Warning: this post is for my prego readers, curious friends and any random person who might find this post by Googling "BFF" expecting an Etsy shop for friendship bracelets but actually got directed to a bunch of posts about breastfeeding. What I'm sayin' is this post has some potential for T.M.I. Just puttin that out there now before you're in too deep.
So... I've been getting a lot of straight-up questions, round-about questions and unsolicited "advice" (opinions) from friends, family, and (real shocker) complete strangers about breastfeeding. And I'd rather just address them here in one post than drag it out over a million posts in response to whatever question or opinion I received that day (I've avoided this overall for the most part but it's becoming a bigger issue all the time) . . . That said, this could be a very long post. I'll cover the questions/comments first, then supply-boosting and then my pet peeves and annoyances and, finally, a little "you can do it" message at the end.
How do I feed little G? [This question usually comes more in the form of "Are you breastfeeding?" or "Why are you giving your baby formula?" or "Is he eating sweet potatoes yet? Because my children were eating solids when they were just a few weeks old and they turned out fine."] The answer: I breastfeed and supplement with formula. Probably wouldn't even be supplementing with formula if I hadn't returned to work. My return to work cut my supply in half (if not more) and I've had to work really hard ever since to boost and maintain (tips for that later if you're interested). My wish is that he could be exclusively breastfed (referred to as EBF in all the super cool judgemental mom forums... ha) but our little routine works really well for us, I'm happy and Paul's happy which makes for a happy little Gray.
Does it hurt? To be honest... in the beginning, yes, it hurts. A lot. Even though almost all of the literature you read assures that with a proper latch it should never hurt... riiiight. Can you really imagine it being the most pleasant feeling? If you plan to breastfeed, invest in some lanolin. And don't worry, it gets a lot better. When it got a little too painful for me, I pumped about every other feeding to give myself a break. That helped times a million.
How often does he eat? With breastmilk it can be anywhere from 45 minutes to three hours between feedings. Usually somewhere around two hours, though, if he ate a lot to begin with. Formula is a much more consistent pattern which is wonderful if you want to get a little more shut-eye. With formula, G goes about three hours sometimes longer. And at night, he is now sleeping about 6ish hours, give or take, after his last night feeding. But with breastmilk, the pattern can be pretty inconsistent, especially if you are feeding on cue and not on a schedule (really not sure how people BF on a schedule).
Do you have to pump? Is it worth the money to buy double electric? How long does it take to express? Yes and yes. After my return to work my supply got really low so I used the pump to help boost my supply. A GOOD pump is vital to your supply if you will be returning to school or work. You will probably hear or read that BF'ing is supply and demand. Definitely true. The more often you "demand," the better and better your supply will be. Increasing demand is good if you want to start a freezer stash, though I don't do this since we already supplement some with formula. As far as which pumps I use... a Medela electric at work (Pump in Style Advanced) and a Medela manual (Harmony) at home so that I can leave most of the things that I need for the electric at work. At home I try not to pump at all because babies are much more efficient than a pump will ever be. Plus, actually nursing is a million times easier at this point, no clean-up or pieces to sanitize. In the beginning, it was much quicker to pump (about 10-15 minutes) than to nurse (anywhere from 20-45 minutes with Gray... this has greatly improved to about 20 minutes MAX now). It's tempting initially to pump all the time and just be done when you're tired, but I really think babies need the experience to improve their efficiency.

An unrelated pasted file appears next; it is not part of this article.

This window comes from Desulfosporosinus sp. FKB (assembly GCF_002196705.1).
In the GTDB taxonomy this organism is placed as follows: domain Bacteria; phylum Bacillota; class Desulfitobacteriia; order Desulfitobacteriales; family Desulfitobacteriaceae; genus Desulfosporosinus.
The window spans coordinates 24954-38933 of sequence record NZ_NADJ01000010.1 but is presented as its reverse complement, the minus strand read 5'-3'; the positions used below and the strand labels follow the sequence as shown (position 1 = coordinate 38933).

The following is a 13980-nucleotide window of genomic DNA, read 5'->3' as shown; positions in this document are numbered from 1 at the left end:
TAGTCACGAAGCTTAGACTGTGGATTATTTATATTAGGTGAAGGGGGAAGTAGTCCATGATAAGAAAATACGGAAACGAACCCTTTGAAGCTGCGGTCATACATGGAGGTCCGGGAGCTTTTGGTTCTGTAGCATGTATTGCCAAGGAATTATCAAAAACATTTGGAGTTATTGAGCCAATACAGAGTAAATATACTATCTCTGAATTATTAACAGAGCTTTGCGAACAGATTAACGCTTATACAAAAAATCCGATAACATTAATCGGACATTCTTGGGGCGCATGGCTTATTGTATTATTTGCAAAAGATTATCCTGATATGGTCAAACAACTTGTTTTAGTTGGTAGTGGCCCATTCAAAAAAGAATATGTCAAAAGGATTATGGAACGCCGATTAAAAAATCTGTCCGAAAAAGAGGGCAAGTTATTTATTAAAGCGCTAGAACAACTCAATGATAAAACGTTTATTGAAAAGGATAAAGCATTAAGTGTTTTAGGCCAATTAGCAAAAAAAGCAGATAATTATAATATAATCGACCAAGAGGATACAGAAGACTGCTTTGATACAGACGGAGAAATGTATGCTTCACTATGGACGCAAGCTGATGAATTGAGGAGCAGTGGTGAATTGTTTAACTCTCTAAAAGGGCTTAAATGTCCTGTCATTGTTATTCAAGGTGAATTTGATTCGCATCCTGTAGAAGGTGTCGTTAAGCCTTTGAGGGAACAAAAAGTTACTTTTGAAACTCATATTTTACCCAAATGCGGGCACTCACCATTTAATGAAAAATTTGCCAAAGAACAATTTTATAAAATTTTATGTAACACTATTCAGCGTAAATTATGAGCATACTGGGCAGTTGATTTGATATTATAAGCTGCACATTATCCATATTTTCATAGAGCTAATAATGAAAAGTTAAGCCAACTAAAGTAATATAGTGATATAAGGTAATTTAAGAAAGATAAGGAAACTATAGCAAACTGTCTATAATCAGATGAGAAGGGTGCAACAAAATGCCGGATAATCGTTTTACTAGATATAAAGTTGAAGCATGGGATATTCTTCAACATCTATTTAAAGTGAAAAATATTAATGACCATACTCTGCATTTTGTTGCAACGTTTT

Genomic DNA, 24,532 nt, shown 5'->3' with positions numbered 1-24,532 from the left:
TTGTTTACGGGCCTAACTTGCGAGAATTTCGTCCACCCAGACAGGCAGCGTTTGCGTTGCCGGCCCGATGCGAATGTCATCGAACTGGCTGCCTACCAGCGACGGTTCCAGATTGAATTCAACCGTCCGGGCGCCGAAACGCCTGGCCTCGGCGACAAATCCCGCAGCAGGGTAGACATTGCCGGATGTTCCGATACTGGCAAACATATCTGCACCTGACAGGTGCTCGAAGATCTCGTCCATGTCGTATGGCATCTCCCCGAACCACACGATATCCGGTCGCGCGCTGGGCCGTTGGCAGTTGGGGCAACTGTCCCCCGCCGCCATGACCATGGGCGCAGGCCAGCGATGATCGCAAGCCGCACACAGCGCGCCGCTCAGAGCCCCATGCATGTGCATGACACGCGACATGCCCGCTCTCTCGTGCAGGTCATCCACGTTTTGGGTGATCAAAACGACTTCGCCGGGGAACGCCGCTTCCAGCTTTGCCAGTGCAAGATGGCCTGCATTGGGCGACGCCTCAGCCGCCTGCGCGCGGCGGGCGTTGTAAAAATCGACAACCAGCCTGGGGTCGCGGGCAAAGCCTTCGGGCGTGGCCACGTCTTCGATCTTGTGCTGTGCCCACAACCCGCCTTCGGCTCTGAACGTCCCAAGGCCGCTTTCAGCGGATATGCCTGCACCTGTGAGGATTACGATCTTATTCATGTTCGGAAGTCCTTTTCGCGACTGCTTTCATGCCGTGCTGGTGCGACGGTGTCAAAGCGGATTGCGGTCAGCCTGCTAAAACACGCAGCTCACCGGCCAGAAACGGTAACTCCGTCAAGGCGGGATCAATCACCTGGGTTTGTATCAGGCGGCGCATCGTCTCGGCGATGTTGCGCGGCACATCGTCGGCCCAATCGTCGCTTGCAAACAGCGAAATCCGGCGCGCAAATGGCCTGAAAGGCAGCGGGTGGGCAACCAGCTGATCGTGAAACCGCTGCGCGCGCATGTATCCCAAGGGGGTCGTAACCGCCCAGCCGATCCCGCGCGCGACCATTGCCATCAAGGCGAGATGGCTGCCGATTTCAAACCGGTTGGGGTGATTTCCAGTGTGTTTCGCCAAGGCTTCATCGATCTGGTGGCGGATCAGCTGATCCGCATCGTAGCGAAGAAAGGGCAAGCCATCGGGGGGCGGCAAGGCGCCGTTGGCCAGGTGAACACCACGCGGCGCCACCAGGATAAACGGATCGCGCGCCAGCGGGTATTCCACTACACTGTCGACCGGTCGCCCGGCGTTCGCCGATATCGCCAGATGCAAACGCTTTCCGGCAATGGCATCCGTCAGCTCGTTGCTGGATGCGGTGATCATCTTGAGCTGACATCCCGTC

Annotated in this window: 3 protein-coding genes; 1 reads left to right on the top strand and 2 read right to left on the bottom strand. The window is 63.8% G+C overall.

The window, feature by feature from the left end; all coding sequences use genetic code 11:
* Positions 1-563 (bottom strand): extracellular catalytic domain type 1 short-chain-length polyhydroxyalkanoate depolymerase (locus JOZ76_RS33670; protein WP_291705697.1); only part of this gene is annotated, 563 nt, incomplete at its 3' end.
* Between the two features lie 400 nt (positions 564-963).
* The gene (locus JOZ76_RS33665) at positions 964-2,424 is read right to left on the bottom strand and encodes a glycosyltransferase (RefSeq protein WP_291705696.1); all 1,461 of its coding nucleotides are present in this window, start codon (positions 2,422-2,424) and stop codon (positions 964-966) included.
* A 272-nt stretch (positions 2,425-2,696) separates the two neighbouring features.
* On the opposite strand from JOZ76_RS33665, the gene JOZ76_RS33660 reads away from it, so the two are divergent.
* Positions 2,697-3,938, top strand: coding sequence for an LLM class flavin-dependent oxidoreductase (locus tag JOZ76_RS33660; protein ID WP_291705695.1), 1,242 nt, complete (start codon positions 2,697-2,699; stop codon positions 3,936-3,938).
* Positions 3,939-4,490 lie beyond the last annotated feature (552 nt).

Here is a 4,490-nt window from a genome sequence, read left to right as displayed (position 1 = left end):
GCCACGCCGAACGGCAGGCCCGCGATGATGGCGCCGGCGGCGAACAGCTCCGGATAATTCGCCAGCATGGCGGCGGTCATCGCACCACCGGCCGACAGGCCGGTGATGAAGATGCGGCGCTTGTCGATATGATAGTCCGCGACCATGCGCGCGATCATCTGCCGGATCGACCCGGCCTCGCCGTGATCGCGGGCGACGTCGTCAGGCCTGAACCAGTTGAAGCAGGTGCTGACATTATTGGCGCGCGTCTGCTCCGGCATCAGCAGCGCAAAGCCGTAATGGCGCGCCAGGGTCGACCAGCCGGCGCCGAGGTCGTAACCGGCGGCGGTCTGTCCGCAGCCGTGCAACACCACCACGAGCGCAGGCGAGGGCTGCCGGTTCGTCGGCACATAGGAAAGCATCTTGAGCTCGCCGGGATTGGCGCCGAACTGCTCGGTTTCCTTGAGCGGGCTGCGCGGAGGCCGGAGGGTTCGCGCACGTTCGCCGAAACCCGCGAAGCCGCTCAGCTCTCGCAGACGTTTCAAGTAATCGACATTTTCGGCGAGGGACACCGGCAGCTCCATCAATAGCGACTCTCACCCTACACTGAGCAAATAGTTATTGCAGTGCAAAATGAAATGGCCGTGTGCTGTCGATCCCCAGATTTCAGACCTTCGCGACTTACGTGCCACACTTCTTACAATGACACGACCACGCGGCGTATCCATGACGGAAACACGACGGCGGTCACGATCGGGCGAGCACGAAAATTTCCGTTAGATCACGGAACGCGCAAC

Which is easier? (BF or formula feeding?) In my opinion... BF is much easier once you get the hang of it (which could take several weeks... more on that later). When I was just dead tired in the mornings, it was incredible to be able to just bring him in the bed and both of us drift back into sleep. Another plus for BF... it doesn't require scooping, measuring, mixing or a lot of washing bottles (unless pumped which I did do a good bit of when adjusting to comfort level and I do a lot of now that I'm back to work).
How did you solve latch problems? Honestly... (I know a lot of women will hate me for this) I didn't have a single problem with G latching. He literally entered the world rooting and ready to eat... he is a chunk, after all. :) Of course, it did help that I did a LOT of reading when I was still pregnant about how to get a proper latch from the very start and then about potential problems and solutions so I was well-versed on how to get things going and how to tackle problems in the beginning. That kind of information came in handy for me as I was kinda left all alone in the L&D room to figure it out for the first time. When that moment came, I was so glad I'd put in the time and knew what to do. (You'd think it's intuitive and in a lot of ways it is but it's also like, "So... I do what now?")